Interested in ecological economics? (And if you call yourself an environmentalist or are even minimally concerned about green issues, you should be.) Then here are two important pieces you should be paying attention to from the past couple of days: Some good news from the National Wildlife Federation on abandoning GDP as the most important measure of our economy; and some excellent (as always) words from David Korten on learning from the biosphere in structuring our economy.
As reported by the Center for the Advancement of the Steady State Economy, the National Wildlife Federation recently passed a resolution calling on the President, Congress, as well as governors and state legislators to adopt broader economic measurements in judging economic health, and abandoning GDP “as the economic indicator that economic policymakers seek to maximize.”
The original CASSE piece goes into the reasoning behind why GDP is actually a supremely poor statistic in judging the health of economies, societies, development, or the environment–and here on TreeHugger we’ve covered the same ground.
I wouldn’t hold my breath waiting for any of those people and organizations mentioned in the resolution to actually adopt NWF’s advice, but it’s nevertheless good to read that another national-level organization sees the folly and illogical goal of trying to achieve never-ending economic growth.
And CASSE really sums it up well:
The root cause of our environmental problems–our ecological crisis–is infinite planet economic theory, the rules and axioms of a discipline that tells us that it is possible to have infinite economic growth on a finite planet. It sounds crazy, doesn’t it? But neoclassical economists continue to believe this is possible because human ingenuity is a factor of production and, supposedly, it is infinitely powerful. You can get to that conclusion only if you ignore the laws of thermodynamics. Economic production is, at bottom and unalterably, a process that relies on physical inputs. No amount of human ingenuity will ever let us make something from nothing or nothing from something. No amount of ingenuity will let us create energy out of nothing or recycle it to use it again. In the real world outside of infinite planet theory, our acts and works are constrained by physical law. Those laws tell us that increasing our matter-and-energy throughput has unavoidable consequences in the world. It damages ecosystems, leading to the loss of (sometimes irreplaceable) ecosystem services.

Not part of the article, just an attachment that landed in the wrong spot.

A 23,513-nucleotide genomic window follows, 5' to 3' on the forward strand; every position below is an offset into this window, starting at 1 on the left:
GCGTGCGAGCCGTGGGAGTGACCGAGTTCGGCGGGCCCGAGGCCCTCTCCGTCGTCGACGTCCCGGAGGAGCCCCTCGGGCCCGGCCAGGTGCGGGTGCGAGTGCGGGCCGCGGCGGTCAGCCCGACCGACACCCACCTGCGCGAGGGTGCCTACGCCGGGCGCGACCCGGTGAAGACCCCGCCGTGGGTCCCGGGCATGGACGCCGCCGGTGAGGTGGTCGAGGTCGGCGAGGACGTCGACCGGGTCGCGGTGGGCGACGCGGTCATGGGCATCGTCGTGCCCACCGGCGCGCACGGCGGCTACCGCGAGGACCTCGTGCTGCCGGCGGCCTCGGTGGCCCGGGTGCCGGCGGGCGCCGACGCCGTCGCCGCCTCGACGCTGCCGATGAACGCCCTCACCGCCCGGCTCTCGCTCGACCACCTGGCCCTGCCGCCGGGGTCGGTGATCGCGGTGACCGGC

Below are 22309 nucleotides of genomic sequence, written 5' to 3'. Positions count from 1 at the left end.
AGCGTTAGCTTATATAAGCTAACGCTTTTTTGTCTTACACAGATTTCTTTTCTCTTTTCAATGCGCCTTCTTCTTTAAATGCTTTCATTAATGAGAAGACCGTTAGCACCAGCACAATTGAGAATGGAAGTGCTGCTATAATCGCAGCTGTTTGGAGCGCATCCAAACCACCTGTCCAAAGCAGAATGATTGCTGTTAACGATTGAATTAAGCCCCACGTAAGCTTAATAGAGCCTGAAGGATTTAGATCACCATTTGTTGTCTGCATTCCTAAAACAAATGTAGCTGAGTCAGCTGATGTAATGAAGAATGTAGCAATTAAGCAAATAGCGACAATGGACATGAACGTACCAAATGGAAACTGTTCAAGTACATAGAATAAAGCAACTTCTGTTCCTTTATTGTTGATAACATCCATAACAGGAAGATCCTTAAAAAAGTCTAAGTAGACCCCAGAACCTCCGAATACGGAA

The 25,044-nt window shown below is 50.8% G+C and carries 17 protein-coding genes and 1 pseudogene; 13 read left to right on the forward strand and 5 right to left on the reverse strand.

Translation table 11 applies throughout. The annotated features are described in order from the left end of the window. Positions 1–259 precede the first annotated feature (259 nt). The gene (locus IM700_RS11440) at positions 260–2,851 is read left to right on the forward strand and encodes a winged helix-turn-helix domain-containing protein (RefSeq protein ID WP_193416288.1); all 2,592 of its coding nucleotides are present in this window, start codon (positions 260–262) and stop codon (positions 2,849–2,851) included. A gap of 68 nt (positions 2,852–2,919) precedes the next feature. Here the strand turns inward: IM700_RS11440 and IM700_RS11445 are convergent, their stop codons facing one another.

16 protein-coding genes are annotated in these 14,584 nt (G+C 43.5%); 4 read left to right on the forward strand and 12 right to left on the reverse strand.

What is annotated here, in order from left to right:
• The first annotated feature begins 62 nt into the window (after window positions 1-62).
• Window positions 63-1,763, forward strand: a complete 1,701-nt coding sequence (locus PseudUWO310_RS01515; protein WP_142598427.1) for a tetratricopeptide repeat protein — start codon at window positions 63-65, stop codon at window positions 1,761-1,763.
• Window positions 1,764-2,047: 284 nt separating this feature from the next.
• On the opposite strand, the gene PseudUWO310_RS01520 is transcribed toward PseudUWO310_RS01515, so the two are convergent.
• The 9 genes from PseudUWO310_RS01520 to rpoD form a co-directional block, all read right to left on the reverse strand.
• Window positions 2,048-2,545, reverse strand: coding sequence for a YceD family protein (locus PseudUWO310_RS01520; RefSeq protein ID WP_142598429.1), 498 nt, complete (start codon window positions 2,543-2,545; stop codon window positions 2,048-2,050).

All of which links directly into what David Korten writes about in YES! Magazine: Namely that we have to relearn how “our individual and collective well-being depends on the well-being of the whole” and that we need to restructure our economies to “mimic the structure and dynamics of the biosphere.”
Korten suggests we must develop more cooperative self-organization, self-reliant local adaptation, and manage our boundaries better.
Because of the way life manages energy, each living entity must maintain an active flow of energy within itself and in continuous exchange with its neighbors. Life requires permeable managed membranes at every level of organization–the cell, the organ, the multi-celled organism, and the multi-species ecosystem–to manage these flows and as a defense against parasitic predators.
Source: Treehugger (Matthew McDermott)
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